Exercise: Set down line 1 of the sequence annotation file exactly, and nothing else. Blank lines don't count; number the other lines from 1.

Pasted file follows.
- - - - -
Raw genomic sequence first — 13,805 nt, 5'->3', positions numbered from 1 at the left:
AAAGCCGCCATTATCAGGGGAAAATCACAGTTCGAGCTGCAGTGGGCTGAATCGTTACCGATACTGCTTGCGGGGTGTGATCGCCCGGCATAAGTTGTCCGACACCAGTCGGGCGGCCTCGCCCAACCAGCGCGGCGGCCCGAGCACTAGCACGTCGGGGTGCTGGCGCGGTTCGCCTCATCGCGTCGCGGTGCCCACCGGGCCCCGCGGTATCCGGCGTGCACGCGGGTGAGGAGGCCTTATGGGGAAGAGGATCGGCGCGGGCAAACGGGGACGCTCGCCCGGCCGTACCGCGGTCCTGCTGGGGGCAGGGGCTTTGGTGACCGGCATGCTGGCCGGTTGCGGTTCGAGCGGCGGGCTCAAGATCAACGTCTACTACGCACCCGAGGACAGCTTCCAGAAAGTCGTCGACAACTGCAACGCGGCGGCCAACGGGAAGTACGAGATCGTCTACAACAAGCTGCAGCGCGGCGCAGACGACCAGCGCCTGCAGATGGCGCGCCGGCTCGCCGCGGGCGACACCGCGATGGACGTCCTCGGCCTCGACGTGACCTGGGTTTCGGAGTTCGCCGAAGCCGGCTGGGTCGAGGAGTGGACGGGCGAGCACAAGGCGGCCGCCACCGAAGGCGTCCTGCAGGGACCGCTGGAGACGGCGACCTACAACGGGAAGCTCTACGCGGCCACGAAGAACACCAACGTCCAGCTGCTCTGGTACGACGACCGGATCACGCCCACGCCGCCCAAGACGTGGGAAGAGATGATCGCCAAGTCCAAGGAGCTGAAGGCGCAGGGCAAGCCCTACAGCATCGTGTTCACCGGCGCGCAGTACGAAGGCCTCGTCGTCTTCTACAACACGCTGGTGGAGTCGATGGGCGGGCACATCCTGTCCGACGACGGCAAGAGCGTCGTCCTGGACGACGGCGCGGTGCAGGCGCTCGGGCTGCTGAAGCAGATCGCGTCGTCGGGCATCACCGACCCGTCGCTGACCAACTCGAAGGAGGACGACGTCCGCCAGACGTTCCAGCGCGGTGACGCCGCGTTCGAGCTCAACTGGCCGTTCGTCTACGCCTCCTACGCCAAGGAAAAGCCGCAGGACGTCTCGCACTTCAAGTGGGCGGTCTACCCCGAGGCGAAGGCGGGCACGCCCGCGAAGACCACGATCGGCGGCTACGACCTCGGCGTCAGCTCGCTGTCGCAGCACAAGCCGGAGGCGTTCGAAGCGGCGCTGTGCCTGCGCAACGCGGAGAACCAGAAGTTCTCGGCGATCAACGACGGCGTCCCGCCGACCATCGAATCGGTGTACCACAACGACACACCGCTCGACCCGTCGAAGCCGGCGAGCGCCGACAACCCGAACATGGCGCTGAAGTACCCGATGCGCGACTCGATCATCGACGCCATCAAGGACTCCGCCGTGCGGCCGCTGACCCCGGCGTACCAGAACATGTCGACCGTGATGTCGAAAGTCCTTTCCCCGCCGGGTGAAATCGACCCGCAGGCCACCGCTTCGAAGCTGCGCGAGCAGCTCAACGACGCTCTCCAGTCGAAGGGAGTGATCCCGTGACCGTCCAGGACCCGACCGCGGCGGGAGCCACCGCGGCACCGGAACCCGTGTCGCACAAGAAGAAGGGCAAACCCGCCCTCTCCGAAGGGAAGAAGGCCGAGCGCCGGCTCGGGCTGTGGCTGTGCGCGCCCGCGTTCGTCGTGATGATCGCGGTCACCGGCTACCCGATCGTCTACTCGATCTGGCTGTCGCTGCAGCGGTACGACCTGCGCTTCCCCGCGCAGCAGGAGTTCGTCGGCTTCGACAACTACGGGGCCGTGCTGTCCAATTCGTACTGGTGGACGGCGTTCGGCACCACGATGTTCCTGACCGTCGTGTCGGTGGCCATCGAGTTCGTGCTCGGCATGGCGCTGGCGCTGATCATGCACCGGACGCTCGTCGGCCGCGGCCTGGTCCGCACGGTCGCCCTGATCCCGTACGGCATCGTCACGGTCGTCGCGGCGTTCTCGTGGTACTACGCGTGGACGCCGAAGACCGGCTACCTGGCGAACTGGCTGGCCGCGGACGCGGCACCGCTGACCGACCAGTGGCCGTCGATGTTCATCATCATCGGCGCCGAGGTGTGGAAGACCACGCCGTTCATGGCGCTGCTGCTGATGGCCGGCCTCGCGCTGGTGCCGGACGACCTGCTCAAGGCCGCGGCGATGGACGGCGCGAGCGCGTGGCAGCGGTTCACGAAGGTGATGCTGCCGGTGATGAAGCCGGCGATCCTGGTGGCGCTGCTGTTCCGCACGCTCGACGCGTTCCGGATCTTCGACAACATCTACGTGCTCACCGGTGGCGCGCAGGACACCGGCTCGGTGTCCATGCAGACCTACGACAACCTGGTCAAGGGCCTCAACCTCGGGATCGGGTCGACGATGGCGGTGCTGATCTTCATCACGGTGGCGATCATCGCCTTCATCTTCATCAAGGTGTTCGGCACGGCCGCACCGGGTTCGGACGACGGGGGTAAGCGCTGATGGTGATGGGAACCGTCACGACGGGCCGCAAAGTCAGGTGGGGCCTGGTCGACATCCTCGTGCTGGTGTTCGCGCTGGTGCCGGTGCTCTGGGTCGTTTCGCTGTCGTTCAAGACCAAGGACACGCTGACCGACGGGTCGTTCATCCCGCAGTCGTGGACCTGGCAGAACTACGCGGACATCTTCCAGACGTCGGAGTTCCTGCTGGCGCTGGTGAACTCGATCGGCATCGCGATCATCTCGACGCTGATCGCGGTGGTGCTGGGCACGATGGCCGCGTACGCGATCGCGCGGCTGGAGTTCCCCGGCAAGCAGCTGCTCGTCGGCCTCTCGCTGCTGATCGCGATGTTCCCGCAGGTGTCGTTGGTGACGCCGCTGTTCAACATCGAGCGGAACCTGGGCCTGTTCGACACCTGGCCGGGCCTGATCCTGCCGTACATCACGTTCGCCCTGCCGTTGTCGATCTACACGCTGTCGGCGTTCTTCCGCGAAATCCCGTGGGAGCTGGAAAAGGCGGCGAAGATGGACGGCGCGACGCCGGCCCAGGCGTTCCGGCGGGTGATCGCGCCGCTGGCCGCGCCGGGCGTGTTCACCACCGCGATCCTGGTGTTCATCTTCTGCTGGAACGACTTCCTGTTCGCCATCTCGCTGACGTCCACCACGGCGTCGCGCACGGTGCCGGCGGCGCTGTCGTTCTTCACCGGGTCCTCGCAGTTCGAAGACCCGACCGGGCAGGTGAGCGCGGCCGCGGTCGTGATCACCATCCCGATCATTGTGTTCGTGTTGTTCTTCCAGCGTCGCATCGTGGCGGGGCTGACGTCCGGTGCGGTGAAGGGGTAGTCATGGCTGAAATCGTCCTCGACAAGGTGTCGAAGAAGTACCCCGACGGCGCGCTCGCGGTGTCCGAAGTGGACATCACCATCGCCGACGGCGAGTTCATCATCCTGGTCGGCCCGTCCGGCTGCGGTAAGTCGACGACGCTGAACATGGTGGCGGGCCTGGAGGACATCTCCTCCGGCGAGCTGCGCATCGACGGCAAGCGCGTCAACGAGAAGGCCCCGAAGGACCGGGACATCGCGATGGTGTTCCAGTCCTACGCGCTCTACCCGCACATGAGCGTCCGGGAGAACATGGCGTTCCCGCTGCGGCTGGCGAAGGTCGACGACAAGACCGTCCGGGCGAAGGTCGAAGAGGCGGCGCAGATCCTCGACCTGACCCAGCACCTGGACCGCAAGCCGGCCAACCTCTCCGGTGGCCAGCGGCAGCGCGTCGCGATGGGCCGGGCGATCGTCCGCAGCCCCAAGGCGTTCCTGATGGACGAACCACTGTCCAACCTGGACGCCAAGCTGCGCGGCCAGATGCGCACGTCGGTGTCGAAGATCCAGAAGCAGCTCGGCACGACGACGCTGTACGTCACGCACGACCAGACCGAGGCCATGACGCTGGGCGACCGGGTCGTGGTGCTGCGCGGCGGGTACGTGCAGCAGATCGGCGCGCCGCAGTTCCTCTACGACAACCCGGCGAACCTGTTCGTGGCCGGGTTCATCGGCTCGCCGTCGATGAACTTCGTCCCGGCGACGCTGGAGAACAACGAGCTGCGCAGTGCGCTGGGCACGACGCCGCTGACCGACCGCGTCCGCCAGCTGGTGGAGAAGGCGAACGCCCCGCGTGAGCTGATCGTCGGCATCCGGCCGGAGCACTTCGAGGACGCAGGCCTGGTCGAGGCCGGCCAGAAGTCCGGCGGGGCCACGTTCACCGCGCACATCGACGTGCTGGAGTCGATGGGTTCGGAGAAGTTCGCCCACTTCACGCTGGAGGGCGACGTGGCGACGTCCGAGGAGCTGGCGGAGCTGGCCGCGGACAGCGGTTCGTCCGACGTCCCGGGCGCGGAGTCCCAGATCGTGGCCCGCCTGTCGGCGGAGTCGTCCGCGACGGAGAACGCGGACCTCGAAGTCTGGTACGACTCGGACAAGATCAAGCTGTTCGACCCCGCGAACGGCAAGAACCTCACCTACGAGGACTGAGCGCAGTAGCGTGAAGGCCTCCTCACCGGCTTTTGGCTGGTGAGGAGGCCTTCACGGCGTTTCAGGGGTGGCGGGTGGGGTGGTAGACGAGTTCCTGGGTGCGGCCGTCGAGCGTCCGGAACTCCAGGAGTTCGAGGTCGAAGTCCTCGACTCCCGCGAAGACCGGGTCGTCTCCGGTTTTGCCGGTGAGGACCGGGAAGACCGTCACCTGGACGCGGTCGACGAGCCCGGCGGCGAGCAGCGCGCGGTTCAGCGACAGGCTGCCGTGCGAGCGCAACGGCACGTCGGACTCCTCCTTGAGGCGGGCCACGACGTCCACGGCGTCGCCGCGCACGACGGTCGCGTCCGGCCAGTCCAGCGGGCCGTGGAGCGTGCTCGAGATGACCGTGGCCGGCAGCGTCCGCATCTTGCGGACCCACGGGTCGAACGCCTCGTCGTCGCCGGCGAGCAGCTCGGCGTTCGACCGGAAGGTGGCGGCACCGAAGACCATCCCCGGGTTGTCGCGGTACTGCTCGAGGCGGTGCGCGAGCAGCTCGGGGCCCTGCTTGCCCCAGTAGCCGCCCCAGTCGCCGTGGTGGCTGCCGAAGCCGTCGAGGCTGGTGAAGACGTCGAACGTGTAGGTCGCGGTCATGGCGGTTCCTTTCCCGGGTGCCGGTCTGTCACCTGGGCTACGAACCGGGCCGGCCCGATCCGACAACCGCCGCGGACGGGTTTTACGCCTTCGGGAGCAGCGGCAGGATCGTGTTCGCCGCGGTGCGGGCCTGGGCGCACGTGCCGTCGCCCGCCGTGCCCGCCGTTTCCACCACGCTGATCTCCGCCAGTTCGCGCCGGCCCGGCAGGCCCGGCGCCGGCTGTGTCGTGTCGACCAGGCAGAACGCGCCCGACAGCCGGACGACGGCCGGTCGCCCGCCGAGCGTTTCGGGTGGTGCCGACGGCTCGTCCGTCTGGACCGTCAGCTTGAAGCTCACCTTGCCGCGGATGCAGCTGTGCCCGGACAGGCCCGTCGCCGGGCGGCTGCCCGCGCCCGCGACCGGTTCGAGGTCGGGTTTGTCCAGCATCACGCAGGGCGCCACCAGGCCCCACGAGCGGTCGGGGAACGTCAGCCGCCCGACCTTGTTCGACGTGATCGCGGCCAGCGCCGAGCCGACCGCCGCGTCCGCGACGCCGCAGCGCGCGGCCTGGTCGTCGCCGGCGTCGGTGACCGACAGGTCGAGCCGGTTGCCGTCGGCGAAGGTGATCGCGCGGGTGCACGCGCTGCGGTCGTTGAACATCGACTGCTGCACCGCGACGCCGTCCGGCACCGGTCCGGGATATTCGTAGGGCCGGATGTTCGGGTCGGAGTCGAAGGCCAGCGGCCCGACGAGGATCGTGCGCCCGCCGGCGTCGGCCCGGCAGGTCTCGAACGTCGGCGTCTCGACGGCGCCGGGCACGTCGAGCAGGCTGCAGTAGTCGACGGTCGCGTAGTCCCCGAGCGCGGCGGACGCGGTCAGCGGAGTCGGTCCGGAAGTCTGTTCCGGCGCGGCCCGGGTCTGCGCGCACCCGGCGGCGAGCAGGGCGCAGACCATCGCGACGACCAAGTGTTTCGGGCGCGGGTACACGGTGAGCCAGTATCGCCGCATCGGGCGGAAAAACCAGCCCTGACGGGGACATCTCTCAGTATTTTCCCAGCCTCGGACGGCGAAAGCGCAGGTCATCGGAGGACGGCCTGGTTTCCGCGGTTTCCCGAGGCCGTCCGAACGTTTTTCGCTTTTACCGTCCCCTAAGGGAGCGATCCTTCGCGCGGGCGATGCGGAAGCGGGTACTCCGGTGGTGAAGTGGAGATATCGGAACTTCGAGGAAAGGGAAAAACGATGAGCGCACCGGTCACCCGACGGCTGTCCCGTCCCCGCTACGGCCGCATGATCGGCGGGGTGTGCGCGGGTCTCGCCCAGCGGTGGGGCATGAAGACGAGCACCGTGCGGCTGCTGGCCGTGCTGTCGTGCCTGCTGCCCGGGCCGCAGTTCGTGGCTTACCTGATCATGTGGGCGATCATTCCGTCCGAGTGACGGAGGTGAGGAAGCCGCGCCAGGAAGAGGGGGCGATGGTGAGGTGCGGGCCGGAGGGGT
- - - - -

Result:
Raw genomic sequence first — 13,805 nt, 5'->3', positions numbered from 1 at the left: